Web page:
The defendant was immediately taken into custody by the police. He readily admitted doing the stabbing. He said that he and Gibbson had an argument, that Gibbson hit him and this made him mad and then he cut Gibbson, how many times he didn't know. The defendant was given a drunkometer test immediately, which manifested a blood alcoholic content of .18 of one per cent.*fn1
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The defendant took the stand on his own behalf. He testified that he and Gibbson had been drinking together; they got into an argument; Gibbson swung at him and hit him; the blow stunned the defendant; his mind went blank and when his mind cleared, he had a paring knife in his hand.
The alleged on-the-scene witnesses of the crime which the defendant now claims were not called to testify are Mrs. John Gibbson, mother of the victim, and Mrs. Goldie Patterson, a friend of the Gibbson family. An examination of the defendant's own testimony at the trial shows that neither of these individuals were eyewitnesses to the affair nor were they on the scene. He specifically testified that at that time they were inside the house, completely unaware of the argument or stabbing which occurred on the outside. Further, a careful study of the record fails to disclose that the defendant, at any time, made a request of anyone that these individuals be called to testify. The refusal or failure of defendant's counsel to call these witnesses to testify also indicates they knew nothing pertinent to the inquiry.
Secondly, the defendant alleges that the court sentenced him following the hearing without making any adjudication of his guilt, or determination of the degree of murder of which he was guilty. Again, the record of the proceedings shows this to be totally untrue. The court, after conferring, entered an adjudication of guilty of murder in the second degree before imposing sentence.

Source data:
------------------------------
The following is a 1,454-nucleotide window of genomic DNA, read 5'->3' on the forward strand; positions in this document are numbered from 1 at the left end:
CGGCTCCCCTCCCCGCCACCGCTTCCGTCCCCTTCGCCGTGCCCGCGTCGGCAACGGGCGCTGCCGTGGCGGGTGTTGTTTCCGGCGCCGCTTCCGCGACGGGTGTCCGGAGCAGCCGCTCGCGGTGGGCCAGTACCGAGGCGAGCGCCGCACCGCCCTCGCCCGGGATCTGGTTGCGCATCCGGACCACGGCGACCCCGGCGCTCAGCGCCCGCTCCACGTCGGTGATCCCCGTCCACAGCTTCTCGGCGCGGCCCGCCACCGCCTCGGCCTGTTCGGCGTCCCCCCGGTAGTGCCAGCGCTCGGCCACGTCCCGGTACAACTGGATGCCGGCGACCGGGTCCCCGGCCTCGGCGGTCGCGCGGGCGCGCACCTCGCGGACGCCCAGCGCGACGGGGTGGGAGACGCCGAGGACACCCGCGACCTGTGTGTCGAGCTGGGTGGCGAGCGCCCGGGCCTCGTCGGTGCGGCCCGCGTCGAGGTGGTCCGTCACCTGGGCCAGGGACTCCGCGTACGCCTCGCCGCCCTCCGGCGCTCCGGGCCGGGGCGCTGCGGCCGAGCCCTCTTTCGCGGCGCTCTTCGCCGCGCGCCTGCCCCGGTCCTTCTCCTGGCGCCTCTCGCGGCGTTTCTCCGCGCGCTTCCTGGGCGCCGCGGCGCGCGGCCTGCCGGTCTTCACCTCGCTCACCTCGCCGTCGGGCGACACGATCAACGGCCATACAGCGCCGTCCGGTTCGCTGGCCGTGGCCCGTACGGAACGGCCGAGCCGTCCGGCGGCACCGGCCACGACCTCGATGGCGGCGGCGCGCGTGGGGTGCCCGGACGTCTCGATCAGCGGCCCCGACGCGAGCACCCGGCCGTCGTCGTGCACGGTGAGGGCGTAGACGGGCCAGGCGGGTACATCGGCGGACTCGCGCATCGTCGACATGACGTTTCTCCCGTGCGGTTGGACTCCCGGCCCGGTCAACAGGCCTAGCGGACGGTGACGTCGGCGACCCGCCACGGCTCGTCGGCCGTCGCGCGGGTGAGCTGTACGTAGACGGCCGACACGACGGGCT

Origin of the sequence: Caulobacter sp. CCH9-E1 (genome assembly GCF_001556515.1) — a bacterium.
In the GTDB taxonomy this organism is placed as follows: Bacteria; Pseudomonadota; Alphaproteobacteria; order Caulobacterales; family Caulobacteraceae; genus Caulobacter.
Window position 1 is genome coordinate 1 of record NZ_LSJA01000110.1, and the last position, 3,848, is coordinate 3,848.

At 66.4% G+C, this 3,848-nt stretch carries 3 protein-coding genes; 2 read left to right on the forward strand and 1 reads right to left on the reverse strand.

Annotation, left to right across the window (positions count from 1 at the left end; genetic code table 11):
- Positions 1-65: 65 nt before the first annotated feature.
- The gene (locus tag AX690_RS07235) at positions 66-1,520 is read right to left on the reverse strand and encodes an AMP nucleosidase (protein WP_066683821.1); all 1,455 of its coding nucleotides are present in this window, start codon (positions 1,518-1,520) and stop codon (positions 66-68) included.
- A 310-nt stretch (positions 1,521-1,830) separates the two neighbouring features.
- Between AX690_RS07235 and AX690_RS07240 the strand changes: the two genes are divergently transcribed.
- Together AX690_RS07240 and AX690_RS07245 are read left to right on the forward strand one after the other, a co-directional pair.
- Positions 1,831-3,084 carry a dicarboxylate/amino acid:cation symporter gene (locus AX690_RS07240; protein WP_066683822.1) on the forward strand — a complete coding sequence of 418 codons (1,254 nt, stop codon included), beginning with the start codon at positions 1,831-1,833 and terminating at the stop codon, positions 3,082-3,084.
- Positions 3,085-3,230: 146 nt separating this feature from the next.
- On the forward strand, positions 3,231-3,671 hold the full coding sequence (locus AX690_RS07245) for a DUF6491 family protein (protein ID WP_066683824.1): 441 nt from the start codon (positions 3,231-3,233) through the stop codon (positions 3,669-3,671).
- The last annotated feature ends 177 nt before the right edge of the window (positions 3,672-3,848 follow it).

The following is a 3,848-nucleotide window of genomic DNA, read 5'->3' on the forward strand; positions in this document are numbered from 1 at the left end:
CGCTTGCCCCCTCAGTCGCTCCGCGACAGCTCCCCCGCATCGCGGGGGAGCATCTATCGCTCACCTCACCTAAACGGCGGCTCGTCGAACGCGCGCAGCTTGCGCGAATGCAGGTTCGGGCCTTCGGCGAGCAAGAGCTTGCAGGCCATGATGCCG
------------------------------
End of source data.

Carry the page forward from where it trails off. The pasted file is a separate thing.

Lastly, the defendant complains that he was convicted upon perjured testimony; that the trial court was biased and that he was coerced by threats of his own counsel into pleading guilty. Again, a careful reading of the record discloses that these accusations are without foundation. The defendant was given a fair, painstaking hearing. He was adequately defended. He was
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given every opportunity to tell his side of the story and to present testimony in corroboration.
Further, habeas corpus is not a substitute for an appeal, a writ of error, or a motion for a new trial: Commonwealth ex rel. Bolish v. Banmiller, 396 Pa. 129, 151 A.2d 480 (1959), and Commonwealth ex rel. Kennedy v. Myers, 393 Pa. 535, 143 A.2d 660 (1958). The collateral attack upon the conduct of the trial, which is what the defendant is now attempting to accomplish, may not be done through habeas corpus.
Since the allegations of the defendant's petition were emphatically refuted by the hearing and trial record, no issues of fact were present and the court below properly dismissed the rule to show cause without a hearing: Commonwealth ex rel. Spencer v. Ashe, 364 Pa. 442, 71 A.2d 799 (1950); Commonwealth ex rel. Elliott v. Baldi, 373 Pa. 489, 96 A.2d 122 (1953); Commonwealth ex rel. Harris v. Banmiller, 391 Pa. 132, 137 A.2d 452 (1958).